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CITES 2013: Fins at a Glance

Fact Sheet


Jo Benn, +1 202.247.5823, jbenn@pewtrusts.org
Rachel Brittin, 202.540.6312, rbrittin@pewtrusts.org

Pew developed a guide to help users rapidly identify dried shark fins in international trade. A copy of the full guide can be found at www.SharkFinID.org.

This guide is intended to help enforcement and customs personnel in the provisional identification of the first dorsal fins of these shark species. In law enforcement situations, this could provide probable cause to hold questionable fins, so that expert opinion could be sought or genetic tests could be conducted to confirm the field identification.

At a Glance


 Porbeagle Dorsal Fin 

 Oceanic Whitetip Dorsal Fin 

 Scalloped Hammerhead Dorsal Fin 

PorbeagleWhitetipScalloped Hammerhead


Species name: Lamna nasus
The warm-blooded porbeagle shark, caught mostly for its fins for soup and its meat, is distributed throughout the temperate North Atlantic Ocean and Southern Hemisphere.

First Dorsal Fin: Dark blue/black to dark greyish brown, rounded apex with white patch on lower trailing edge onto free rear tip.

IUCN Red List Designation

  • Critically Endangered in the Mediterranean Sea and northeast Atlantic.
  • Endangered in northwest Pacific.
  • Vulnerable globally.

Species Facts 

  • The international demand for porbeagle fins and meat has driven populations to very low levels across their range. Studies show declines of up to 90 per cent in places around the world, including the northwest Atlantic.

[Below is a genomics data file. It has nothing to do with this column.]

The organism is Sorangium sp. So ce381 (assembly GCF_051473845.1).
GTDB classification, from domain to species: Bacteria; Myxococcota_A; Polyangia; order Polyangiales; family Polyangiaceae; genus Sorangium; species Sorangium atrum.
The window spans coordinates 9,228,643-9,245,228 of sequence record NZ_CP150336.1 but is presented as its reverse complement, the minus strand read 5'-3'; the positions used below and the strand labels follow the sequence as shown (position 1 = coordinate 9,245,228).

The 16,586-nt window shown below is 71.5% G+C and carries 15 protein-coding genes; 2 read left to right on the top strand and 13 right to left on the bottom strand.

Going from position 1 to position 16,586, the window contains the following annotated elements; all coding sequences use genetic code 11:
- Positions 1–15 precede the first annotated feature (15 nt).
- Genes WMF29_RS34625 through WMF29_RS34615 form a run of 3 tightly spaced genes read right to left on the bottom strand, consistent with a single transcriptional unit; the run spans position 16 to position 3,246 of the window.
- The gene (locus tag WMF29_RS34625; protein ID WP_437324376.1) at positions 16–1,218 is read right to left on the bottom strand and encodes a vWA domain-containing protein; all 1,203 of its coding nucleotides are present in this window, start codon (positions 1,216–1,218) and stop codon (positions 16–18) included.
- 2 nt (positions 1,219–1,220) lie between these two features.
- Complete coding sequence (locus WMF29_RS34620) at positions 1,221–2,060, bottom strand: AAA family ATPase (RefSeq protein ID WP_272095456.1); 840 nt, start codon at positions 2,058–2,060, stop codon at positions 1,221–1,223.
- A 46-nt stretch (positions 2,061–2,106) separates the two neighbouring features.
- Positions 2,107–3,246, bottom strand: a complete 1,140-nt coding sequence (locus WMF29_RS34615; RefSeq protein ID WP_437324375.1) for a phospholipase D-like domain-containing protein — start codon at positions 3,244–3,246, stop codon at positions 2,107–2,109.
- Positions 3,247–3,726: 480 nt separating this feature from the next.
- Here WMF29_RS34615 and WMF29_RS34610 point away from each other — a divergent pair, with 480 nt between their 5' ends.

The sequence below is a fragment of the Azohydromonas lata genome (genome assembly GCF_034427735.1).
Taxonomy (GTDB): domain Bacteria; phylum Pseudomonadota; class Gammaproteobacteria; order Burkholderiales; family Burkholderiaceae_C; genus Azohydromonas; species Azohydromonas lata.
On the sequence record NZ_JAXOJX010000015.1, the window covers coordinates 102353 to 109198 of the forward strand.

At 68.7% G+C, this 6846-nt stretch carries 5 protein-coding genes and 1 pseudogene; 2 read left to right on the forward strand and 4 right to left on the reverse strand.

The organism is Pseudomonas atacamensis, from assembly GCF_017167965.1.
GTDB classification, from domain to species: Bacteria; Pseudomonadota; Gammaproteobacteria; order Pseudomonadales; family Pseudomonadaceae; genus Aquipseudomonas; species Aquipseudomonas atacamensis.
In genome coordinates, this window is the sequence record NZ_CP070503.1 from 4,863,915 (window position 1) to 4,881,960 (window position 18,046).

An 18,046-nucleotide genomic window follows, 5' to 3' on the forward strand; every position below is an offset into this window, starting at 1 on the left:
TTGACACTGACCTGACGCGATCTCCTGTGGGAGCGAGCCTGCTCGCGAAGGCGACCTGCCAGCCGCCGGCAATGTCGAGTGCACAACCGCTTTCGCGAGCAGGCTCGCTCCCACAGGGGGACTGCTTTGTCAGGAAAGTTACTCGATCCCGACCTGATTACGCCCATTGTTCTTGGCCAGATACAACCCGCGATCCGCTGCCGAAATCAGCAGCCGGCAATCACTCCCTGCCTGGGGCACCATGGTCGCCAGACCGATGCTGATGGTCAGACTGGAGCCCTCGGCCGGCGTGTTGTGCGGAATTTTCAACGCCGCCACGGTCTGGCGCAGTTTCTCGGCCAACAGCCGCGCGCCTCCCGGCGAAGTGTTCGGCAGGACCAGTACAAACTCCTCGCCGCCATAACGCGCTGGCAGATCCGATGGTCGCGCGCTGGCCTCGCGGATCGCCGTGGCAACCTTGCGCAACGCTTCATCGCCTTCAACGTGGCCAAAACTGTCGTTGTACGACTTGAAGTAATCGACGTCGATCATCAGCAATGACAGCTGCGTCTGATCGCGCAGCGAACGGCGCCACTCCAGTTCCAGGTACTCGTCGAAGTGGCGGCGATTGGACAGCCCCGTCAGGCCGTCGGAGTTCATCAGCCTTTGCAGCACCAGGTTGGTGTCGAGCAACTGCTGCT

• Almost no international conservation or management measures exist for this species on the high seas.

Whitetip Oceanic Whitetip

Species name: Carcharhinus longimanus
The oceanic whitetip is one of the most widespread shark species, found throughout the world’s tropical and temperate seas. It is also one of the most threatened. It is typically caught for its valuable fins, which are used in soup.

First Dorsal Fin: Large and broadly rounded (paddlelike); mottled white at apex.

IUCN Red List Designation

  • Critically Endangered in the northwest and west-central Atlantic.
  • Vulnerable globally.

Species Facts

  • Studies have documented population declines of up to 99 per cent, including in the Gulf of Mexico.
  • Fins are easy to identify in global trade by the white at their tips, rounded shape and large size, making them one of the most distinctive products on the market.
  • Scientists have estimated that 250,000 to 1.3 million oceanic whitetips are killed annually for the fin trade.

Scalloped HammerheadScalloped Hammerhead

Species name: Sphyrna lewini
The scalloped hammerhead, with its distinctive head, is one of the most recognizable sharks. It is also one of the most endangered shark species, caught for its valuable fins to make soup.

First Dorsal Fin: Tall, straight, uniform in color; same for look-alike species: the great and smooth hammerheads.

IUCN Red List Designation

  • Endangered globally.

Species Facts

  • Hammerhead shark fins are some of the most valuable on the market.
  • Surveys in the northwest Atlantic document the hammerhead loss at up to 98 per cent, landings in the southwest Atlantic show declines of up to 90 per cent, and declines of more than 99 per cent have occurred in the Mediterranean. The three hammerhead species (Sphyrna lewini, S. mokarran, S. zygaena) combined make up approximately 6 per cent of the identified fins entering the Hong Kong market. From this information, scientists have estimated that 1.3 million to 2.7 million scalloped and smooth hammerheads are killed for the fin trade annually.

CITES 2013

Fact Sheet File: CITES FactSheet Fins at a Glance Eng.pdf


Related News and Resources

  • Chinese Business Executives Lead the Way on Shark Conservation

    • Other Resource
    • Apr 22, 2014

    Four of China’s most successful business executives have been recognized as “Global Shark Guardians” for their work securing a ban on shark fin soup at Chinese state banquets. On April 17, The Pew Charitable Trusts, The Nature Conservancy, and WildAid honored Guo Guangchang, Wan Jie, Ding Liguo, and Zhang “Jim” Xingsheng at the annual meeting of the China-U.S. Business Leaders Roundtable in New York.


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